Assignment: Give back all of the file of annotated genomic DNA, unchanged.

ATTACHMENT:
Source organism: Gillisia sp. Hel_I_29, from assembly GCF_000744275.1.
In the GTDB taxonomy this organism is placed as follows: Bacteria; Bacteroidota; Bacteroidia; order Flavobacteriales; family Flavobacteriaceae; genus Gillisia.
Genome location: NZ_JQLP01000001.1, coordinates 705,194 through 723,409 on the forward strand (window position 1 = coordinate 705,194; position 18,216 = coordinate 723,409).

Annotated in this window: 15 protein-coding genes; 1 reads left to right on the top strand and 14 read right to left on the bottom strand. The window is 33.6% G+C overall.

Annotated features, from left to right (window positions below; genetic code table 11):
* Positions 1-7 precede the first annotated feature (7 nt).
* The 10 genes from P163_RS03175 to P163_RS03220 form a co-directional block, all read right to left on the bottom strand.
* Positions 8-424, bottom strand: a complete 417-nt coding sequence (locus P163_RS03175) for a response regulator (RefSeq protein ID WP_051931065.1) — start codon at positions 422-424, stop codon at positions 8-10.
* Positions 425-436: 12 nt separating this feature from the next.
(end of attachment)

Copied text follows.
Source organism: Gillisia sp. Hel_I_29, from assembly GCF_000744275.1.
In the GTDB taxonomy this organism is placed as follows: Bacteria; Bacteroidota; Bacteroidia; order Flavobacteriales; family Flavobacteriaceae; genus Gillisia.
Genome location: NZ_JQLP01000001.1, coordinates 705,194 through 723,409 on the forward strand (window position 1 = coordinate 705,194; position 18,216 = coordinate 723,409).

Annotated in this window: 15 protein-coding genes; 1 reads left to right on the top strand and 14 read right to left on the bottom strand. The window is 33.6% G+C overall.

Annotated features, from left to right (window positions below; genetic code table 11):
* Positions 1-7 precede the first annotated feature (7 nt).
* The 10 genes from P163_RS03175 to P163_RS03220 form a co-directional block, all read right to left on the bottom strand.
* Positions 8-424, bottom strand: a complete 417-nt coding sequence (locus P163_RS03175) for a response regulator (RefSeq protein ID WP_051931065.1) — start codon at positions 422-424, stop codon at positions 8-10.
* Positions 425-436: 12 nt separating this feature from the next.